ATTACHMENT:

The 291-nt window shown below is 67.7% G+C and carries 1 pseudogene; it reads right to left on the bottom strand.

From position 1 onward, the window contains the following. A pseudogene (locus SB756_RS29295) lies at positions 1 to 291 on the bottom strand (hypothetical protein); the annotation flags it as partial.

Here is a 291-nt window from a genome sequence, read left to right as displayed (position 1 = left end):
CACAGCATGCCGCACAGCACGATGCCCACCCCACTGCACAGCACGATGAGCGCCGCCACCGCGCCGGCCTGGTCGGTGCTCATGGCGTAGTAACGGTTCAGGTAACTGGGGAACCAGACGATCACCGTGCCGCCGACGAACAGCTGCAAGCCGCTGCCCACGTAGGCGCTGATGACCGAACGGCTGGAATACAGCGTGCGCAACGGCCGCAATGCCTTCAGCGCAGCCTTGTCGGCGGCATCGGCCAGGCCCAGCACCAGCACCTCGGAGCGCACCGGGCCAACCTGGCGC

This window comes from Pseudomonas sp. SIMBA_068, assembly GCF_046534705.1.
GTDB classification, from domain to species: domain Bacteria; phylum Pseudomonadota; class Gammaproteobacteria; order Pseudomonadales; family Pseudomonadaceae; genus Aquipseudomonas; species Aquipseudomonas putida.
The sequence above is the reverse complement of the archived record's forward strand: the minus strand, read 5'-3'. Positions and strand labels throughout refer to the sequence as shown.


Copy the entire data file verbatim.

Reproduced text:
The 291-nt window shown below is 67.7% G+C and carries 1 pseudogene; it reads right to left on the bottom strand.

From position 1 onward, the window contains the following. A pseudogene (locus SB756_RS29295) lies at positions 1 to 291 on the bottom strand (hypothetical protein); the annotation flags it as partial.

Here is a 291-nt window from a genome sequence, read left to right as displayed (position 1 = left end):
CACAGCATGCCGCACAGCACGATGCCCACCCCACTGCACAGCACGATGAGCGCCGCCACCGCGCCGGCCTGGTCGGTGCTCATGGCGTAGTAACGGTTCAGGTAACTGGGGAACCAGACGATCACCGTGCCGCCGACGAACAGCTGCAAGCCGCTGCCCACGTAGGCGCTGATGACCGAACGGCTGGAATACAGCGTGCGCAACGGCCGCAATGCCTTCAGCGCAGCCTTGTCGGCGGCATCGGCCAGGCCCAGCACCAGCACCTCGGAGCGCACCGGGCCAACCTGGCGC

This window comes from Pseudomonas sp. SIMBA_068, assembly GCF_046534705.1.
GTDB classification, from domain to species: domain Bacteria; phylum Pseudomonadota; class Gammaproteobacteria; order Pseudomonadales; family Pseudomonadaceae; genus Aquipseudomonas; species Aquipseudomonas putida.
The sequence above is the reverse complement of the archived record's forward strand: the minus strand, read 5'-3'. Positions and strand labels throughout refer to the sequence as shown.